Water supplies in California are tight with the state's severe drought and that's putting a spotlight on hydraulic fracturing or fracking. The controversial oil and gas extraction technique uses freshwater, which can mean millions of gallons for each fracking site.
Lauren Sommer of member station KQED reports from California's Central Valley, where tensions between oil and agriculture are on the rise.
The Department of Homeland Security is warning Americans to stop using the Web browser Internet Explorer because it has a bug that could allow hackers to install malicious software without the user knowing it.
Originally published on Tue April 29, 2014 9:22 am
The euphoria over Lupita Nyong'o's appearance on People's "50 Most Beautiful" list was still swirling on the Interwebs when word came, a mere four days later, that Time's "100 Most Influential" issue was on newsstands. Staring out at us was Beyoncé Knowles Carter, dressed in what appears to be a white two-piece bathing suit with a see-through cover-up.
Originally published on Mon April 28, 2014 3:35 pm
Poutine, if you don't know, is a Canadian dish made up of French fries topped with cheese curds and gravy. And if you don't know, you really haven't been living your life to its fullest. Seriously, what have you been doing? Go get some poutine. Then come back and read about this poutine burger — an open-face hamburger topped with poutine — we ate from Spritzburger in Chicago. We'll wait. We have to. We can't move.
Alan Cumming has starred in the musical Cabaret three times — a 1993 London production, a Tony-winning 1998 Broadway revival, and a new Broadway revival — and it hasn't gotten old. "It's so energetic, and it just takes up every single element of being an actor," he tells Fresh Air's Terry Gross.
Cumming plays the master of ceremonies in a debaucherous Berlin nightclub called the Kit Kat Klub. The role was originated by Joel Grey, who starred in the original 1966 Broadway production as well as the 1972 movie.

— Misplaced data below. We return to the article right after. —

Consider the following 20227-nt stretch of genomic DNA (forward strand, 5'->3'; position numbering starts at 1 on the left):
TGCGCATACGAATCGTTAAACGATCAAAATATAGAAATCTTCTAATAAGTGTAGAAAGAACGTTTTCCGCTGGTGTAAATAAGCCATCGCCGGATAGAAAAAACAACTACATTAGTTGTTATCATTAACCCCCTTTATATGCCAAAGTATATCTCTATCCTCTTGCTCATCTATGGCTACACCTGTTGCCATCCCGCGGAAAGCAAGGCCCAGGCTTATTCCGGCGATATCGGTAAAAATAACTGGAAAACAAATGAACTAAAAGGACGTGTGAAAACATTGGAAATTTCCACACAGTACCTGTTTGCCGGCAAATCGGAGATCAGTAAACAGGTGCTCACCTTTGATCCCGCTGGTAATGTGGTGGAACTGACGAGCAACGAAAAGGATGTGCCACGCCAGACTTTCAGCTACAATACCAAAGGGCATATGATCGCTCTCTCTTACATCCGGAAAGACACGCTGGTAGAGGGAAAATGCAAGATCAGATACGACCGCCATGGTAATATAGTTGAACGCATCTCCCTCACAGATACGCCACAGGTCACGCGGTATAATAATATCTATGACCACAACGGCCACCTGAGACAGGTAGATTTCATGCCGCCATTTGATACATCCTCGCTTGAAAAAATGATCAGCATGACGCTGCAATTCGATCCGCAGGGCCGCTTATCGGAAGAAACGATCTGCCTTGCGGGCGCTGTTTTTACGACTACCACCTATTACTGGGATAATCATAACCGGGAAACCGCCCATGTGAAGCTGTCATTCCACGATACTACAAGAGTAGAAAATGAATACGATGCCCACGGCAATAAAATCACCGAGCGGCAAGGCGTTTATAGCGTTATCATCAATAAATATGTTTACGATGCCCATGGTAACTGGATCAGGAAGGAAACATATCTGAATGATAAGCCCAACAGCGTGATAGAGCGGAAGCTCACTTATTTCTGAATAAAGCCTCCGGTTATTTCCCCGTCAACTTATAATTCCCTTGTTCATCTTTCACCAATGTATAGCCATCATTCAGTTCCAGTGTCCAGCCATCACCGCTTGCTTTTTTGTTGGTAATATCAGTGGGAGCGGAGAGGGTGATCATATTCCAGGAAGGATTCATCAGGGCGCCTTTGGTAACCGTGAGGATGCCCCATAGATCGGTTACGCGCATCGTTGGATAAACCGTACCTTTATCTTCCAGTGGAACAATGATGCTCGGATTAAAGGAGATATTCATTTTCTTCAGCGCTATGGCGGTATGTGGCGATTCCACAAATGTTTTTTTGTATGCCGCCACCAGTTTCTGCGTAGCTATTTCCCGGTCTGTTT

Originally published on Mon April 28, 2014 3:49 pm
A 2-week-old boy born to a Pakistani couple visiting India is being denied permission to return home with his parents because he lacks the proper travel documentation.
The story begins with Mai Fatima, her husband, Mir Muhammad Mahar, and their two children. The couple, from Ghotki, Pakistan, were expecting a third child when they went to Basanpir, India, 2 1/2 months ago to visit Mai Fatima's father.
But her father died during their visit; she subsequently gave birth to a boy on April 14.
Originally published on Mon April 28, 2014 4:21 pm
Low to the dusty ground, by a reed-fringed river and a lush date palm orchard, is the farmhouse where Iraq's prime minister, Nouri al-Maliki, grew up.
The place is Junaja, one of hundreds of poor, Shiite Muslim farming towns in southern Iraq. Donkey carts jog alongside battered buses. No monument, no ostentation honors Maliki. The only new thing in town is the mosque.
Originally published on Mon April 28, 2014 4:35 pm
A Utah woman accused of killing six babies during the course of a decade shortly after giving birth to them has been charged with six counts of first-degree murder.
Megan Huntsman, 39, was being held on $6 million bail. She is accused of killing the children between 1996 and 2006, and keeping their bodies in boxes in the garage. The Daily Herald in Provo, Utah, reports:
It's been 20 years since a Democrat was elected to a statewide office in Texas. And that year - 1994 - also marks the year when the state's last Democratic governor was voted out. But what a character she was.
I'm Michel Martin, and this is TELL ME MORE from NPR News. In a few minutes, we are going to tell you more about former Texas governor Ann Richards. There's a new HBO documentary about her, and we are going to speak with her daughter. But first, something we like to focus on a lot on this program, which is efforts to open up tech careers and education to young people. Computer programming is one of the most sought after skills in the job market.
We are going to switch gears now and go to a place where fighting over racial and ethnic differences is about more than hurt feelings and lost opportunities. Secretary of State John Kerry is heading to Africa this week on a weeklong trip where he hopes to highlight advances in democratic and economic development and U.S. partnerships on the continent.